Girl with wings sitting, resting her head on her arms

Migraine in children is so different from migraine in adults that it isn’t recognized and often goes undiagnosed. Yet one in ten children have migraine attacks and 1 out 5 of them had their first migraine between the ages of two and five. Getting a diagnosis is difficult because symptoms differ from expectations, they are subjective and small children are not skilled in communicating how they feel and cannot describe their symptoms accurately and well.

The main symptom of migraine in children is not a headache, but stomach related pain, nausea and (sometimes) vomiting.  Children usually do not have an aura and may not even have a headache at all.

Girl with wings sitting, resting her head on her arms


Duration: An migraine attack that lasts for 2 – 72 hours with full recovery in between attacks. Most children seek out quiet, dark spaces and will naturally fall asleep within an hour if given the opportunity. Sleep usually provides relief or even ends the attack. In children, attacks are usually shorter.

Headache or abdominal pain with at least two of the following characteristics:

  • Usually bilateral (on both sides) in children, but can be one-sided. Some children, particularly younger children, may not have a headache at all.
  • The headache pain is throbbing in nature
  • Moderate to severe intensity, inhibiting or preventing daily activity
  • Aggravated by physical activity.

At least one of the following accompanies the pain

  • Nausea, vomiting or both
  • Photophobia (light sensitivity), phonophobia (sensitivity to sound) or both

Aura (uncommon in children under 15)

  • One or more fully reversible aura symptoms including focal cortical, brainstem dysfunction or both
  • At least one aura symptom that develops gradually over more than four minutes or two or more that occur in succession.
  • No aura symptoms lasting >60 minutes.
  • Headache follows aura within 60 minutes. *

One of my early memories is that of a severe migraine. I was about three or four gathered around the kitchen table with two or three friends, all stretching to reach the fruit in the fruit bowl on the large kitchen table. The sunlight was bright. We had come indoors because I had complained about the outside being too bright. I sat down on the floor. I didn’t want a piece of fruit. I felt sick. My head hurt. My stomach hurt. The sound of their voices hurt. The light hurt. The world felt surreal. It felt like the borders of my imagination were expanding and mixing with reality. Dust motes sparkled in the air, bright with neon tails. I was sure I was going to throw up.

I remember later. It was dark. Outside and in my bedroom. I was groggy. My mouth tasted bitter from throwing up. My head throbbed. My stomach hurt. My mother, a life-time migraineur was on the phone to the doctor. I couldn’t hear the conversation. She returned with a cool damp cloth for my forehead and paracetamol. I went back to sleep. I felt fine when I woke up.

I never stopped having migraine attacks. Fifty percent of children continue to have migraine episodes into adulthood. Many do not receive a diagnosis until their teens or early adulthood. I was lucky to receive a diagnosis early because it runs in my family.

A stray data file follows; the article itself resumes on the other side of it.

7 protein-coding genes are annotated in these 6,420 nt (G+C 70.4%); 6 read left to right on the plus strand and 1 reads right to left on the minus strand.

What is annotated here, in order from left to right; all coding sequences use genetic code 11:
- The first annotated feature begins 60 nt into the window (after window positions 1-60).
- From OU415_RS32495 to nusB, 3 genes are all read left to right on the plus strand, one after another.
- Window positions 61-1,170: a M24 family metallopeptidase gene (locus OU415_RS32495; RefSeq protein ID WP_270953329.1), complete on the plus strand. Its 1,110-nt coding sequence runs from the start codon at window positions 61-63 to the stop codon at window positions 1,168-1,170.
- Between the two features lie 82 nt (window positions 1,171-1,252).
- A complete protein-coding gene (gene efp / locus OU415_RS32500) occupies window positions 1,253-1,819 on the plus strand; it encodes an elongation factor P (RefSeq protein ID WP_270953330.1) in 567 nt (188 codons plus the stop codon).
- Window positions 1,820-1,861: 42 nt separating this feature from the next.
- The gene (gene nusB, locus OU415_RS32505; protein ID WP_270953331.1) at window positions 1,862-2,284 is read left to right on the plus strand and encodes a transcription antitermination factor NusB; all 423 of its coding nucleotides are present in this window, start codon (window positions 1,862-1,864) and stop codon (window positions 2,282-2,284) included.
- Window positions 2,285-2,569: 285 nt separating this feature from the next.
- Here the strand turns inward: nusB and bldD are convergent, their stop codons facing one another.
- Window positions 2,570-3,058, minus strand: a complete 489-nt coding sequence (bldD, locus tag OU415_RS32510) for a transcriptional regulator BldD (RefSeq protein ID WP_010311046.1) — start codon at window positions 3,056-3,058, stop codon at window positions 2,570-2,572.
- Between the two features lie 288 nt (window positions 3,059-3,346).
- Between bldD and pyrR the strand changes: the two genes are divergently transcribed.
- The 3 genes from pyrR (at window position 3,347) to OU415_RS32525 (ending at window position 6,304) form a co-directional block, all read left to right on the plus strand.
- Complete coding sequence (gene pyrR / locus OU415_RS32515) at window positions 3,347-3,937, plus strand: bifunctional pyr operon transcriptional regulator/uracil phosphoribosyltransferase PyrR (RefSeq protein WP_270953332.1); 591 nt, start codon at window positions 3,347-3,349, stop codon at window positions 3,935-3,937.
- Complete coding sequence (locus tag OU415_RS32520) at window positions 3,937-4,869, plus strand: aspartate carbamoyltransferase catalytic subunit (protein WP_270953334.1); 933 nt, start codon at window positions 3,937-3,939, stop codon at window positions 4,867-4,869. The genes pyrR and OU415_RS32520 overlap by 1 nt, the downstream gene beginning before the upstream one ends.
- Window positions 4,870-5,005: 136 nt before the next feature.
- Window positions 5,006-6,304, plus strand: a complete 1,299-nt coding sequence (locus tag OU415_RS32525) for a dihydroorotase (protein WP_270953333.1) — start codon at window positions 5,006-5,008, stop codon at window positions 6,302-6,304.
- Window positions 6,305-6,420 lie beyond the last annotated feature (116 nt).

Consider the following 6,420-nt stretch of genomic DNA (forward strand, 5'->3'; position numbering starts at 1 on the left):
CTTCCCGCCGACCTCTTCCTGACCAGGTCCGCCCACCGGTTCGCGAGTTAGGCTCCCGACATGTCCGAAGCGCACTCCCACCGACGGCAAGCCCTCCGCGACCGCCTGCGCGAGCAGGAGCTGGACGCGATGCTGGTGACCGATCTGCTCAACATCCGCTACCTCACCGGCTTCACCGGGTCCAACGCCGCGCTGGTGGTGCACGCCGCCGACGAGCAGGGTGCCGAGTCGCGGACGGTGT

Little girl with blonde hair asleep on folded hands


Migraine is not just a headache. It is a neurological condition that can be debilitating. If it becomes chronic, severe or resistant to treatment, it can dictate your whole life. The effects are even harder for children who are often unsupported, undiagnosed and have no coping skills. They may not even realize that what they are experiencing is not just a part of normal life.

Migraine attacks responds well to treatment and lifestyle management for the majority of people. Getting a diagnosis and consequently an appropriate management strategy in place, can make a significant difference on how debilitating it can be both physically and psychologically.

Patient UK recommends following these general measures as the primary strategy for managing migraine in children:

  • Explanation and reassurance. This should emphasise what migraine is and how realistically attacks can be reduced. Fears about brain tumours and more serious conditions should be discussed and fears allayed.
  • Identification of triggers and predisposing factors, often with a trigger/headache diary. This may be important in the development of a behavioural strategy. Dietary sensitivities affect only about 20% of migraine sufferers.[5] In children, the following triggers have been identified as important: sleep, stress, dehydration/warm weather, missed meals, video games.[6] Stress management has been shown to improve severity and frequency of headache.[7]
  • Behavioural management strategy. This should emphasise routine around sleeping, eating and avoiding an overloaded routine to help prevent migraine, as well as strategies for dealing with an attack (lie in a cool, dark, quiet room and encourage sleep with pharmacological or non-pharmacological support as recommended by a medical professional).

More Information: Migraine in Children Patient UKThe Migraine Trusts’ Parents/Carers of Young Sufferers Guide, Migraine Research Foundation: Children and Migraine.

First published on 6 December 2013. Updated: 28 March 2015.

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